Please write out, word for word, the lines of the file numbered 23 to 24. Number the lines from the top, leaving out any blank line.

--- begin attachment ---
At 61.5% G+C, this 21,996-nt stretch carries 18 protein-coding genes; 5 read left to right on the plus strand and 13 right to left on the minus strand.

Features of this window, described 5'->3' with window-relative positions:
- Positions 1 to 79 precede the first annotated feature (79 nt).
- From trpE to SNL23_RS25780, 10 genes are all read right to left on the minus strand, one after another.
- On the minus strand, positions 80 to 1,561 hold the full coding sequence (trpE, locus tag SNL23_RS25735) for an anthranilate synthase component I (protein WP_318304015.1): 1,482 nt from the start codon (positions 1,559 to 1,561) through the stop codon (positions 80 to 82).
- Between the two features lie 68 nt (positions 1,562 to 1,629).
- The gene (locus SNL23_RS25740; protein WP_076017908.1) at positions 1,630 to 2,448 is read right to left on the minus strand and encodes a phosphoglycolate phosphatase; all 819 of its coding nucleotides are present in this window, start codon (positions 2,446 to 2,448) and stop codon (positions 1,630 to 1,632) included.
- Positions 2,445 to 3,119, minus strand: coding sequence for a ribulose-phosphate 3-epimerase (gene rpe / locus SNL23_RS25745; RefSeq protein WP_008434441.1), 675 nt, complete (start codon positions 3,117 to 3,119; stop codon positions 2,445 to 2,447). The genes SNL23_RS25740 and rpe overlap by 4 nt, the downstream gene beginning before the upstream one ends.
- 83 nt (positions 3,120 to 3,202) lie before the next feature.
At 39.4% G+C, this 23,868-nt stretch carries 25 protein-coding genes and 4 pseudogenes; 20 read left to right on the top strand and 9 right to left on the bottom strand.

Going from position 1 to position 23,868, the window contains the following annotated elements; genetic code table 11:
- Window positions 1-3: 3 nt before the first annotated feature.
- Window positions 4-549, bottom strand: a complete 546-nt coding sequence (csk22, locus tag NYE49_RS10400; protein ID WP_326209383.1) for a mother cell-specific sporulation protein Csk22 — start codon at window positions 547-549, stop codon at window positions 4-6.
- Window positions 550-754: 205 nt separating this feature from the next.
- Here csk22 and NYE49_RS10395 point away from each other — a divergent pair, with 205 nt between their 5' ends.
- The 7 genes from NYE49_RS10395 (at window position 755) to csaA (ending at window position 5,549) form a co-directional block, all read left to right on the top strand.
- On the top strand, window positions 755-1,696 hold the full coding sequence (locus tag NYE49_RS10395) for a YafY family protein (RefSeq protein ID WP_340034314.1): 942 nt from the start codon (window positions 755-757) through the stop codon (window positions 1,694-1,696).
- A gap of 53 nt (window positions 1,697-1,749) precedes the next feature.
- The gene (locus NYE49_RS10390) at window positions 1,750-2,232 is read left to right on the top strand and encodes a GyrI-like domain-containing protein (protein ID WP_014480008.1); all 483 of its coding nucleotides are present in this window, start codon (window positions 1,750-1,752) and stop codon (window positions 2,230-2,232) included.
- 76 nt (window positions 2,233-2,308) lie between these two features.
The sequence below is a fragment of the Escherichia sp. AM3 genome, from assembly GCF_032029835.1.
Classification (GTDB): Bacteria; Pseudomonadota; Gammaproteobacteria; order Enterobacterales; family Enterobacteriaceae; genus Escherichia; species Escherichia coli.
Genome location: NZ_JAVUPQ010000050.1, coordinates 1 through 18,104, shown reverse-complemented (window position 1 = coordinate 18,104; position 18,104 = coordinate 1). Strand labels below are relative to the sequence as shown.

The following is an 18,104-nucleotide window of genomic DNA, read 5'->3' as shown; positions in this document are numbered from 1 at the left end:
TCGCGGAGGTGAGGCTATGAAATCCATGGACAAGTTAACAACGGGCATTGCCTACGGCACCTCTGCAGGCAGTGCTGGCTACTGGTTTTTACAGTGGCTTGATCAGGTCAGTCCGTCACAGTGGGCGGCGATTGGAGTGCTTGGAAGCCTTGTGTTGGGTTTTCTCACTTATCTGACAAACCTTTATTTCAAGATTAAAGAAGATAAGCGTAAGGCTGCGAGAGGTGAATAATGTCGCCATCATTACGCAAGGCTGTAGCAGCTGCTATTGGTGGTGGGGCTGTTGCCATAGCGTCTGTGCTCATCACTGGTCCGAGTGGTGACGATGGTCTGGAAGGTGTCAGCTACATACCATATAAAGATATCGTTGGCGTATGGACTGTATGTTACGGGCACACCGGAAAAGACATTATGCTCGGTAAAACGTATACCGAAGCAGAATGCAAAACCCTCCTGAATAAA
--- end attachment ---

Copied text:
Genome location: NZ_JAVUPQ010000050.1, coordinates 1 through 18,104, shown reverse-complemented (window position 1 = coordinate 18,104; position 18,104 = coordinate 1). Strand labels below are relative to the sequence as shown.

The following is an 18,104-nucleotide window of genomic DNA, read 5'->3' as shown; positions in this document are numbered from 1 at the left end: